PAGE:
Review — Unsupervised Learning of Visual Representations by Solving Jigsaw Puzzles

Solving Jigsaw Puzzles as Pretext Task for Self-Supervised Learning

Learning image representations by solving Jigsaw puzzles. (a): The image from which the tiles (marked with green lines) are extracted. (b): A puzzle obtained by shuffling the tiles. (c): determining the relative position (the relative location between the central tile and the top-left and top-middle tiles is ambiguous.)
  • Solving Jigsaw puzzles is treated as a pretext task, which requires no manual labeling. By training the CFN to solve Jigsaw puzzles, both a feature mapping of object parts and their correct spatial arrangement, are learnt.
  • Specifically, the Context Free Network (CFN), a siamese-ennead CNN, is designed to take image tiles as input, and outputs the correct spatial arrangement. By this mean, useful feature representation is learnt and used for several transfer learning benchmarks (downstream tasks).


  1. Feature Learning by Solving Jigsaw Puzzles
  2. Context Free Network (CFN): Network Architecture
  3. Experimental Results

1. Feature Learning by Solving Jigsaw Puzzles

1.1. Conceptual Idea

Most of the shape of these 2 pairs of images is the same
  • Two cars that have different colors and two dogs with different fur patterns. The features learned to solve puzzles in one (car/dog) image will apply also to the other (car/dog) image as they will be invariant to shared patterns.

1.2. Naïve Stacked Patches NOT Working

  • An immediate approach to solve Jigsaw puzzles is to stack the tiles of the puzzle along the channels (i.e., the input data would have 9×3=27 channels), and input these channels into a CNN to solve the Jigsaw puzzles.
  • The problem with this design is that the network prefers to identify correlations between low-level texture statistics across tiles rather than between the high-level primitives.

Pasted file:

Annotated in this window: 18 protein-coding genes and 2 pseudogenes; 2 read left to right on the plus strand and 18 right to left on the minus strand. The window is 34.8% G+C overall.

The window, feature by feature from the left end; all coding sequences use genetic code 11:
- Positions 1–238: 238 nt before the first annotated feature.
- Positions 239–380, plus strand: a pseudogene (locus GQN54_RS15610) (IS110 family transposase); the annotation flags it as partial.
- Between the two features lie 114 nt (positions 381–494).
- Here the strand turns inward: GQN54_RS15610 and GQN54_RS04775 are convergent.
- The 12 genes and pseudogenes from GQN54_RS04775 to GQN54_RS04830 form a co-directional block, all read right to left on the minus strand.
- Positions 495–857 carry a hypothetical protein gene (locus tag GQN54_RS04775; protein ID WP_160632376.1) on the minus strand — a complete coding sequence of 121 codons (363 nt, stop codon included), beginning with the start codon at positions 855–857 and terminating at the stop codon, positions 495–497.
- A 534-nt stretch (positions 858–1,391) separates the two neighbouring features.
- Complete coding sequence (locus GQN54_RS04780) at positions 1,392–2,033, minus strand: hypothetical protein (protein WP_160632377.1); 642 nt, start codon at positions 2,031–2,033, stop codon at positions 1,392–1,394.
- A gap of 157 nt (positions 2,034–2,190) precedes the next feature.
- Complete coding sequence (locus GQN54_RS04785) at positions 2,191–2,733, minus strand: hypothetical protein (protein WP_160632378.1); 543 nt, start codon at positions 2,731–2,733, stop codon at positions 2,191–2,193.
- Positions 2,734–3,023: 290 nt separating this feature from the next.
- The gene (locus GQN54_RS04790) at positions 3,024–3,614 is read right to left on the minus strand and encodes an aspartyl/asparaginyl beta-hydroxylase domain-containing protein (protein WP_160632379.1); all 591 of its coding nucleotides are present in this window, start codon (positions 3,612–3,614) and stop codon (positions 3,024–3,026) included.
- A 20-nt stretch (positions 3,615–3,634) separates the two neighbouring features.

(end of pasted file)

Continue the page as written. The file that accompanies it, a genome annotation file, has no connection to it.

• A CNN with only low-level features learnt is NOT what we want.

2. Context Free Network (CFN): Network Architecture

Context Free Network (CFN): Network Architecture

2.1. Framework

  • First of all, the Jigsaw puzzle is permutated before inputting into AlexNet-like CNN.
  • Then, each patch/puzzle goes through the CNN. In this case, puzzles will NOT communicate each others within the network in early layers.
  • Each branch shares the same weights.
  • There are a lot of permutation choices. The task is to predict the index of the chosen permutation (technically, we define as output a probability vector with 1 at the 64-th location and 0 elsewhere).

2.2. Training

  • During training, each input image is resized until either the height or the width matches 256 pixels and preserve the original aspect ratio.
  • Then, a random region is cropped from the resized image of size 225×225 and is split into a 3×3 grid of 75×75 pixels tiles.

2.3. Avoid Shortcuts

  • A 64×64 region is extracted from each tile by introducing random shifts and feed them to the network. Thus, an average gap of 11 pixels (0 to 22) are between the tiles. This can help to avoid shortcuts due to edge continuity.
  • To avoid shortcuts due to chromatic aberration, the color channels are jittered.

3. Experimental Results

  • The training uses 1.3M color images of 256×256 pixels from ImageNet. Then the model is transferred to other tasks.

3.1. ImageNet

  • The CFN weights are used to initialize all the conv layers of a standard AlexNet network. Then, the rest of the network is retrained from scratch (Gaussian noise as initial weights) for object classification on ImageNet dataset.
  • If AlexNet is trained with labels, the reference maximum accuracy is of 57.4%.


Results on PASCAL VOC 2007 Detection and Classification
  • For detection, Fast R-CNN framework is used while for segmentation, FCN framework is used.
  • The trained features using CFN achieve 53.2% mAP using multi-scale training and testing, 67.6% in classification, and 37.6% in semantic segmentation thus outperforming all other methods such as Context Prediction [10], and Context Encoders [30].



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